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The Lead with Jake Tapper

Mykolaiv Official Asks Residents To Gather Tires And Set Them On Fire; Ukraine's President Zelenskyy Addresses UK Lawmakers; Biden Announces Ban On Russian Energy Imports; U.S. Gas Prices Surge To All- Time High As Oil Costs Soar; Biden Bans Russian Oil, Natural Gas, Coal Imports To U.S.; AAA: U.S. Gas Prices Soar To Record High $4.17 Per Gallon; Zelenskyy Thanks Biden For Banning Russian Energy Import To U.S.; Florida Senate Passes Bill Banning LGBTQ Topics In Some Classrooms; Pop Star Dua Lipa Hit With 2nd Copyright Case For Hit Song. Aired 5-6p ET

Aired March 08, 2022 - 17:00   ET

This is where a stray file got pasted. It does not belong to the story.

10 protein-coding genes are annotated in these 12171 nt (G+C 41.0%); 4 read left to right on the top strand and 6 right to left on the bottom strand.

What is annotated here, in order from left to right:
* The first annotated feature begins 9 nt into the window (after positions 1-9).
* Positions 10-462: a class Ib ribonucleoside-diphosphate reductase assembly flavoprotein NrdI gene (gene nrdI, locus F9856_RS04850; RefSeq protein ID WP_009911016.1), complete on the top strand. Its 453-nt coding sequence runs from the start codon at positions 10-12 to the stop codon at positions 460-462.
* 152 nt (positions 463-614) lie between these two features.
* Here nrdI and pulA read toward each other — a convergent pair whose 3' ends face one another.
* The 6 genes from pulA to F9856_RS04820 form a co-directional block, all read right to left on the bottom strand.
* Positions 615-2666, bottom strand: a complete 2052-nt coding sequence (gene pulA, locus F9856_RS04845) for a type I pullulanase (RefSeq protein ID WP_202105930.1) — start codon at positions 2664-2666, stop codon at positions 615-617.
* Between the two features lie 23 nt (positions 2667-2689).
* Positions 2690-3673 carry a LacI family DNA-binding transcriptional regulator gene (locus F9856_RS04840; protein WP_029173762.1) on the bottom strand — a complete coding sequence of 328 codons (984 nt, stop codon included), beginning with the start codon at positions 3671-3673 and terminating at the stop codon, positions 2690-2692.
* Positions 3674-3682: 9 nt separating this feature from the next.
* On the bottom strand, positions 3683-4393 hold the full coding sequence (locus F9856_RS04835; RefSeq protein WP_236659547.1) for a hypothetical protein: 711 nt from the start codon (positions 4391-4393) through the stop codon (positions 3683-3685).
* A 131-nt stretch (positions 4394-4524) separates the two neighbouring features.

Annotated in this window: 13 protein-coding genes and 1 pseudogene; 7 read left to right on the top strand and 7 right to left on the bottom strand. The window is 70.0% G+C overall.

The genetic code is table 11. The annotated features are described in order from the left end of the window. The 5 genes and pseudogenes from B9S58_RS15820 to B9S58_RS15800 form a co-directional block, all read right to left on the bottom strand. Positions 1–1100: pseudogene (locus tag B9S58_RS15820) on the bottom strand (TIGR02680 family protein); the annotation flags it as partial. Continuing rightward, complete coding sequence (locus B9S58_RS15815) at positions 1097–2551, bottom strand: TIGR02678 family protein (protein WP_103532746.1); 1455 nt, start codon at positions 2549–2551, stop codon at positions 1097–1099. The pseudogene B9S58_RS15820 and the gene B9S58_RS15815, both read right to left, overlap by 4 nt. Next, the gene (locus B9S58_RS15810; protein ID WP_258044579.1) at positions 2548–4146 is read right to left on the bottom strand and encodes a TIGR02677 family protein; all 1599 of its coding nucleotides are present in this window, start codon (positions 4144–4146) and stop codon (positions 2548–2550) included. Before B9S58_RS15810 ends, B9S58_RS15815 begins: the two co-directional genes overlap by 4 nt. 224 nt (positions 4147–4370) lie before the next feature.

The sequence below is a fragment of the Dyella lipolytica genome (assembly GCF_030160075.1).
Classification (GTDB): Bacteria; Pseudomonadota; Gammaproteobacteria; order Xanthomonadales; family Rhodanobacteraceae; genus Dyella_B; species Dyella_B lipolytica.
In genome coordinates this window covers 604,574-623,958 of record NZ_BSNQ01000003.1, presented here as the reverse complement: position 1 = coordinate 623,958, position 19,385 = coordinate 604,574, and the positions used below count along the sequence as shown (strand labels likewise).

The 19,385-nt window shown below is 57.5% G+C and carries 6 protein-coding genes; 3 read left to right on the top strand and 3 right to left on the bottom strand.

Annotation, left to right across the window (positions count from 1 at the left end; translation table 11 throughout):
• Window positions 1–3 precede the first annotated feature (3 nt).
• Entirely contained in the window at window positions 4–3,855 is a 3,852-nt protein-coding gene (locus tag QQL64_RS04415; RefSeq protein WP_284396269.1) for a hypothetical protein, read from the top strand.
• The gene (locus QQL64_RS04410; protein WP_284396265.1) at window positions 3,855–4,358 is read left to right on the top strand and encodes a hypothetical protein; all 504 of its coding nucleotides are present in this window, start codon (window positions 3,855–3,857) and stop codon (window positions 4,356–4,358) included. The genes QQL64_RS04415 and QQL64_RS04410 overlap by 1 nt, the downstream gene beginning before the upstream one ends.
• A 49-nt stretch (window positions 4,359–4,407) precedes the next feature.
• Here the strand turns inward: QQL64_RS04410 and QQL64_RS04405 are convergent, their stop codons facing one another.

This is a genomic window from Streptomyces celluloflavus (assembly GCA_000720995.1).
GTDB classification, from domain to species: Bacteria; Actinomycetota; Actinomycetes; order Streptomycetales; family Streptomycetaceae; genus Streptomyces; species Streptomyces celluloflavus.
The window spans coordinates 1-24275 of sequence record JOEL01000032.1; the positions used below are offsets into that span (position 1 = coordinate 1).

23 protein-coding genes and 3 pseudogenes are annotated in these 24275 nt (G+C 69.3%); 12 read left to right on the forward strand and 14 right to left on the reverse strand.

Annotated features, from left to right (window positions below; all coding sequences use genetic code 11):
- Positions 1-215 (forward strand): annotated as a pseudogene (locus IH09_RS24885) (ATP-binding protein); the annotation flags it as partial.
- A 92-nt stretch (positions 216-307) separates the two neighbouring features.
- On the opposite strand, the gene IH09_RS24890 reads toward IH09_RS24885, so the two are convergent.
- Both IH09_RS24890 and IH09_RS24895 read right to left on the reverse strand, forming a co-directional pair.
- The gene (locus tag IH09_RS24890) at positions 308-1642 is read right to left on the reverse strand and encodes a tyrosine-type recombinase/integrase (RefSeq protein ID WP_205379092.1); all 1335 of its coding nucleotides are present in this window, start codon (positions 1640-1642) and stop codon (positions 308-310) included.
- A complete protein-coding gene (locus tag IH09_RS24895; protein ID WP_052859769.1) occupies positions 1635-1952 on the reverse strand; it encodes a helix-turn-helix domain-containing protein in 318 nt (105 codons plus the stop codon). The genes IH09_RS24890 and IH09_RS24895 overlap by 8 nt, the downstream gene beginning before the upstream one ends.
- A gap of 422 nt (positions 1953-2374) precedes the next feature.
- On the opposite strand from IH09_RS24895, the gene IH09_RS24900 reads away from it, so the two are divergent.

NICK PATON WALSH, CNN INTERNATIONAL SECURITY EDITOR: Yes, Jake, it is -- I have to say quite troubling how dark this city, that's normally bustling has fallen in the last hours. A couple of hours ago we were seeing what seemed to be outgoing shelling on its outskirts that lit the sky up briefly and at dusk we saw what you referred to earlier on, which is the piling up of tires just down here below.

The only real light in the town right now is that a police car that seems to be patrolling relatively constantly. The streetlights have been turned off. The city basically bracing yourself for the possibility of some sort of assault.

Now, the tires were an extraordinary appearance because the relatively bullish Regional Governor Vitaly Kim had sounded very confident in the past days about kicking the Russians out of the International Airport and how that essentially been capturing lots of Russian armor of late.